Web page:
Unit2 
Teaching Hours:9 

CLASSIFICATION METHODS


Classification MethodsNearest neighbour Decision trees Linear Discriminant Analysis  Logistic regressionPerceptrons large margin classification Kernel methods Support Vector Machines. Classification and Regression Trees.  
Unit3 
Teaching Hours:9 

GRAPHICAL AND SEQUENTIAL MODELS


Graphical and sequential models Bayesian networks conditional independenceMarkov random fields inference in graphical models Belief propagation Markov models Hidden Markov models decoding states from observations learning HMM parameters.  
Unit4 
Teaching Hours:9 

CLUSTERING METHODS


Clustering MethodsPartitioned based Clustering  Kmeans Kmedoids; Hierarchical Clustering  Agglomerative Divisive Distance measures; Density based Clustering  DBScan; Spectral clustering.  
Unit5 
Teaching Hours:9 

NEURAL NETWORKS


Neural networks the perceptron algorithm multilayer perceptron’s back propagationnonlinear regression multiclass discrimination training procedures localized network structure dimensionality reduction interpretation.  
Text Books And Reference Books:
 
Essential Reading / Recommended Reading
 
Evaluation Pattern Assessment of each paper · Continuous Internal Assessment (CIA) for Theory papers: 50% (50 marks out of 100 marks) · End Semester Examination(ESE) : 50% (50 marks out of 100 marks) Components of the CIA CIA I : Mid Semester Examination (Theory) : 25 marks CIA II : Assignments : 10 marks CIA III : Quizzes/Seminar/Case Studies/Project Work : 10 marks Attendance : 05 marks Total : 50 marks  
MTITDA241E01  ADVANCED DIGITAL IMAGE PROCESSING (2020 Batch)  
Total Teaching Hours for Semester:45 
No of Lecture Hours/Week:3 

Max Marks:100 
Credits:3 

Course Objectives/Course Description 



Learning Outcome 

Course Outcome 1: Ability to apply the image fundamentals and mathematical transformations necessary for image processing Course Outcome 2: Ability to analyze image enhancement techniques in Spatial &frequency domain Course Outcome 3: Ability to apply restoration models and compression models for image processing Course Outcome 4: Ability to synthesis image using segmentation and representation techniques Course Outcome 5: Ability to analyze and extract potential features of interest from the image Course Outcome 6: Ability to design object recognition systems using pattern recognition techniques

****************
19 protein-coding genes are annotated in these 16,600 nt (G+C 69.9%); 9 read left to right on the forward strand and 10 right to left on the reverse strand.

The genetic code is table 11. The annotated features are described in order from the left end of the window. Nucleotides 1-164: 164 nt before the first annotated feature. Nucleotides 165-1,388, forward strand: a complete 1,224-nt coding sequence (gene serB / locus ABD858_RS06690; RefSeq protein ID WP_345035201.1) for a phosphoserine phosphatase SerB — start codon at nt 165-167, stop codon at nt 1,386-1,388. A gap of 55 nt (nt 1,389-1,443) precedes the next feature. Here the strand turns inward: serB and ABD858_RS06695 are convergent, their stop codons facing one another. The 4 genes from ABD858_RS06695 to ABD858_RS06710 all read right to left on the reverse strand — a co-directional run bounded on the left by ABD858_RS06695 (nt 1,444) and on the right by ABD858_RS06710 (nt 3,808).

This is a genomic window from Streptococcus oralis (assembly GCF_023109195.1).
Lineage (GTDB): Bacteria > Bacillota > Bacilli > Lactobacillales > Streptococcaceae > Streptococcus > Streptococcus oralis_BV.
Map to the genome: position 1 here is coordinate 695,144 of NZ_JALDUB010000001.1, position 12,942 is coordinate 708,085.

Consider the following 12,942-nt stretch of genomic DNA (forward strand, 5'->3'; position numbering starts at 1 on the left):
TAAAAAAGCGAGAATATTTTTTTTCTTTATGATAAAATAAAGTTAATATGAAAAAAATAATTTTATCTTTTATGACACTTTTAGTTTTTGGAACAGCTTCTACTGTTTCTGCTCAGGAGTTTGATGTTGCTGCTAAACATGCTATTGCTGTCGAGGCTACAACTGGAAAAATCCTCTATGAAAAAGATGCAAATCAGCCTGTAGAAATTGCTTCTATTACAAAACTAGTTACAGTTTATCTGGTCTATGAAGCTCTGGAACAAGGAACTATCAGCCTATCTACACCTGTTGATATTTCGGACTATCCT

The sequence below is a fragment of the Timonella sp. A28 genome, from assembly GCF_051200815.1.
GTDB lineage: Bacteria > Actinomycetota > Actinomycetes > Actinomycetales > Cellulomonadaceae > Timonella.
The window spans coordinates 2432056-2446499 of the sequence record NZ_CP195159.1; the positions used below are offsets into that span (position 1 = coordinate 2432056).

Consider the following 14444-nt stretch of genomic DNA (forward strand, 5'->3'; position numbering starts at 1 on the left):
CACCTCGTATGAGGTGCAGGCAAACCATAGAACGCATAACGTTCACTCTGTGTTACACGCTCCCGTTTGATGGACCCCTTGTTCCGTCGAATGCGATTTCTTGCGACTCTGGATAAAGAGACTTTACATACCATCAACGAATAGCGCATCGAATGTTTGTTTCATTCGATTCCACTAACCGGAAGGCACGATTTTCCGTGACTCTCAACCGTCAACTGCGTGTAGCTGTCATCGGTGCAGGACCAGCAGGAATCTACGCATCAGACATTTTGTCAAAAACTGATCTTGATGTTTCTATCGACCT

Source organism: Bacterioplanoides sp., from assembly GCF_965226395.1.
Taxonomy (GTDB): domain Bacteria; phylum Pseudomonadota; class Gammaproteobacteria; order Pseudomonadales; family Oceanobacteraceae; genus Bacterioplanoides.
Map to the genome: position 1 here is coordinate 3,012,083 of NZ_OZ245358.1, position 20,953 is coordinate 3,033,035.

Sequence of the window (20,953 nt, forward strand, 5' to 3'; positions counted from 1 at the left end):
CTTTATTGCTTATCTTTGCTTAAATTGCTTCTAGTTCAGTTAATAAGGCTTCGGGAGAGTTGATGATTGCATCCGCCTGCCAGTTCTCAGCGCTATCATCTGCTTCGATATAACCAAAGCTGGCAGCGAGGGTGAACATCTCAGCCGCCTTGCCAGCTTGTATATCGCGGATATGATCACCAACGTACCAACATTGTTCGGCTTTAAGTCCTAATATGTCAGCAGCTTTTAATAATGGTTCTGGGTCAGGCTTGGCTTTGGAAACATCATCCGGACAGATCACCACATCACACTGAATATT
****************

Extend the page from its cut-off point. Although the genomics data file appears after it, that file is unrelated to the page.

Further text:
Unit1 
Teaching Hours:9 

DIGITAL IMAGE FUNDAMENTALS


Image formation, Image transforms – Fourier transforms, Walsh, Hadamard, Discrete cosine, Hotelling transforms  
Unit2 
Teaching Hours:9 

IMAGE ENHANCEMENT & RESTORATION


Histogram modification techniques  Image smoothening  Image Sharpening  Image Restoration  Degradation Model – Noise models  Spatial filtering – Frequency domain filtering  
Unit3 
Teaching Hours:9 

IMAGE COMPRESSION & SEGMENTATION


Compression Models  Elements of information theory  Error free Compression Image segmentation –Detection of discontinuities – Region based segmentation – Morphology  
Unit4 
Teaching Hours:9 

REPRESENTATION AND DESCRIPTION


Representation schemes Boundary descriptors Regional descriptors  Relational Descriptors  
Unit5 
Teaching Hours:9 

OBJECT RECOGNITION AND INTERPRETATION


Patterns and pattern classes  DecisionTheoretic methods  Structural methodsCase studies  
Text Books And Reference Books:
 
Essential Reading / Recommended Reading Author Name(s), “Book title”, Edition, Publisher Name, Year (if it is old edition, reprint details should be given)  
Evaluation Pattern Assessment of each paper · Continuous Internal Assessment (CIA) for Theory papers: 50% (50 marks out of 100 marks) · End Semester Examination(ESE) : 50% (50 marks out of 100 marks) Components of the CIA CIA I : Mid Semester Examination (Theory) : 25 marks CIA II : Assignments : 10 marks CIA III : Quizzes/Seminar/Case Studies/Project Work : 10 marks Attendance : 05 marks Total : 50 marks  
MTITDA242E05  OPTIMIZATION TECHINIQUES (2020 Batch)  
Total Teaching Hours for Semester:45 
No of Lecture Hours/Week:3 

Max Marks:100 
Credits:3 

Course Objectives/Course Description 

Introduction to optimization techniques using both linear and nonlinear programming. The focus of the course is on convex optimization though some techniques will be covered for nonconvex function optimization too. After an adequate introduction to linear algebra and probability theory, students will learn to frame engineering minima maxima problems in the framework of optimization problems. 

Learning Outcome 

Demonstrate the concepts of fundamental concepts of optimization techniques
Illustrate the concepts of Linear programming
Conduct the experiment on constraint based optimization
Discuss the fundamental concepts of constraint based optimization
Describe the basic concepts of non linear problems

Unit1 
Teaching Hours:9 
Mathematical preliminaries